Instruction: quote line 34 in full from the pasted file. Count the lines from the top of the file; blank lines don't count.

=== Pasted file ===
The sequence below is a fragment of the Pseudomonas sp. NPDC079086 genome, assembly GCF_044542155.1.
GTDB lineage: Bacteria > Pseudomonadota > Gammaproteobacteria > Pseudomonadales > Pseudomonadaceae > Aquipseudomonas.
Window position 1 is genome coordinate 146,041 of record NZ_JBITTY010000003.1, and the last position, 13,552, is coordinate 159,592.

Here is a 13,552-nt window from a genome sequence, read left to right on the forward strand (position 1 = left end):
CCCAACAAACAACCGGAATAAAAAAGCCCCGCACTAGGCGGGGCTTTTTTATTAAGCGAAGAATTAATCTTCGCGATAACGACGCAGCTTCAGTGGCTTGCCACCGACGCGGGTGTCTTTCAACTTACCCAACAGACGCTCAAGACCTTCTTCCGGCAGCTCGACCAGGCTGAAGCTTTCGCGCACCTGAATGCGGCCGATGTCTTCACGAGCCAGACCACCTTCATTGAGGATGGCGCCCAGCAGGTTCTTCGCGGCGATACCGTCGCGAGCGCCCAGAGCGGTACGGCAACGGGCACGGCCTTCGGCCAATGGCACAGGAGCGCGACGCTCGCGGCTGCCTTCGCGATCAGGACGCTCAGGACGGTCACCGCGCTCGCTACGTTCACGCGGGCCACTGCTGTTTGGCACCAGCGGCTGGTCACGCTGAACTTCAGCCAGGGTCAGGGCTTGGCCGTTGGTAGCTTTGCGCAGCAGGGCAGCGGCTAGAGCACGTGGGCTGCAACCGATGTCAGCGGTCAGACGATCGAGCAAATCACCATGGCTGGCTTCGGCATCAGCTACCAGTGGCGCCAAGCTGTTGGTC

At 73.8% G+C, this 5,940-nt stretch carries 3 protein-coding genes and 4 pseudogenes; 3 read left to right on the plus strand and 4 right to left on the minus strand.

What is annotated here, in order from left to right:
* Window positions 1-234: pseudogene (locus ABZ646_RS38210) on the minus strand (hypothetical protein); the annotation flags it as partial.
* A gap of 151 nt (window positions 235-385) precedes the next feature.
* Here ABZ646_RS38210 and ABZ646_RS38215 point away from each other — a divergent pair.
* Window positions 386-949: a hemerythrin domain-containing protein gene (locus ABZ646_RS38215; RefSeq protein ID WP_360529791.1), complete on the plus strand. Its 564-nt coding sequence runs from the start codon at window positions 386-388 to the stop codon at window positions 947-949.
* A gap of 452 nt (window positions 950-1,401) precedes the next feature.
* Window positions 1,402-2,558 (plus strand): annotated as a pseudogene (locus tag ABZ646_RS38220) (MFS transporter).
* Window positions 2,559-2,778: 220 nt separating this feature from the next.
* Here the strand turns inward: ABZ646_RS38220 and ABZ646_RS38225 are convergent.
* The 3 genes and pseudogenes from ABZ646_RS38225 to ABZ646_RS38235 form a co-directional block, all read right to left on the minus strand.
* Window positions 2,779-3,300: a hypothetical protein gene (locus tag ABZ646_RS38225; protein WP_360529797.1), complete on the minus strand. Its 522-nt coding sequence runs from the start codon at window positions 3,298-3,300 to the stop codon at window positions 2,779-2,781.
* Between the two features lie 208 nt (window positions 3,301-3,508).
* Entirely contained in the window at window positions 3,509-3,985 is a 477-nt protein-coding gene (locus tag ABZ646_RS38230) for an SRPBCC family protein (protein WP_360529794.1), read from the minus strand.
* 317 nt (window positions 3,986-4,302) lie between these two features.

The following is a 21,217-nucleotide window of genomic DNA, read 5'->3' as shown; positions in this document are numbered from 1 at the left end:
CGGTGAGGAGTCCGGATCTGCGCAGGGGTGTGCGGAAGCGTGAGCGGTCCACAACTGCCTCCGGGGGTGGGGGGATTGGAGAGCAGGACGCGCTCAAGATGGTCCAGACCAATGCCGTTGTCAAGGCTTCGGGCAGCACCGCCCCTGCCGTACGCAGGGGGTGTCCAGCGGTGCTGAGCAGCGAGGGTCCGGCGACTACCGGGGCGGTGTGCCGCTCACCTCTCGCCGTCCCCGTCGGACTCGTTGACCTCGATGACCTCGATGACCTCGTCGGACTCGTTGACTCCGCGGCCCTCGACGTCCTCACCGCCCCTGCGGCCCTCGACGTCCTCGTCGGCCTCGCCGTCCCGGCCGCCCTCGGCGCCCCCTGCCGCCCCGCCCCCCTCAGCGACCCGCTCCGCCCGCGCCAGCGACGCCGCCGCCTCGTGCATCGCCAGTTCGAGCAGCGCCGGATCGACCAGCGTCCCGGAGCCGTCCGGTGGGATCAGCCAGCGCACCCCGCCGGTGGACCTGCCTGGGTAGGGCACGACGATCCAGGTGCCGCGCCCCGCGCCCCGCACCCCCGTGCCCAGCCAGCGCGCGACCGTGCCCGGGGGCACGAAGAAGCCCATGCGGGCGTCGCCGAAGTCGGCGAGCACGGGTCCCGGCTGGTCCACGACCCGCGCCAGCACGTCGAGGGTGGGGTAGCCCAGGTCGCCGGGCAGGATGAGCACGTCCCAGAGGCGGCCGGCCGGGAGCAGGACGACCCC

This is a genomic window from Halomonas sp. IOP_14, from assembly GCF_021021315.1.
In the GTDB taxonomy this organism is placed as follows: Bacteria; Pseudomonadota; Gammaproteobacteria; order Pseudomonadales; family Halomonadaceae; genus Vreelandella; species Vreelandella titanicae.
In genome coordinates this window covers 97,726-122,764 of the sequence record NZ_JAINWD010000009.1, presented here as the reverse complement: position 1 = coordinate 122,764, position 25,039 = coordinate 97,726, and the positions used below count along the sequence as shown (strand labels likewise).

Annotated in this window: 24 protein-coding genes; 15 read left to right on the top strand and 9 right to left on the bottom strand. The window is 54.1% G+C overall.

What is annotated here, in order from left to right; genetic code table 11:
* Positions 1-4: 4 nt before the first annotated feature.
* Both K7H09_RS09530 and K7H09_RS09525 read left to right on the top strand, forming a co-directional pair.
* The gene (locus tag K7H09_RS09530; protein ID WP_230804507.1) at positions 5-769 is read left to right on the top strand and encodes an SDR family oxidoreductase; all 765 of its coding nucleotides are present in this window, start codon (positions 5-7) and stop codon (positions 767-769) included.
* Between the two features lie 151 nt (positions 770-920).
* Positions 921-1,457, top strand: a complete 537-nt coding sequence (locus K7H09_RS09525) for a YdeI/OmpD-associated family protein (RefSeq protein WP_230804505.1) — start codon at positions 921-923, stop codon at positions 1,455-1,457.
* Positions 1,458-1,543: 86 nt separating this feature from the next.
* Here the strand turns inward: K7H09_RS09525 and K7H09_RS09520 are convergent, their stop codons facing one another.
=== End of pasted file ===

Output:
* Here the strand turns inward: K7H09_RS09525 and K7H09_RS09520 are convergent, their stop codons facing one another.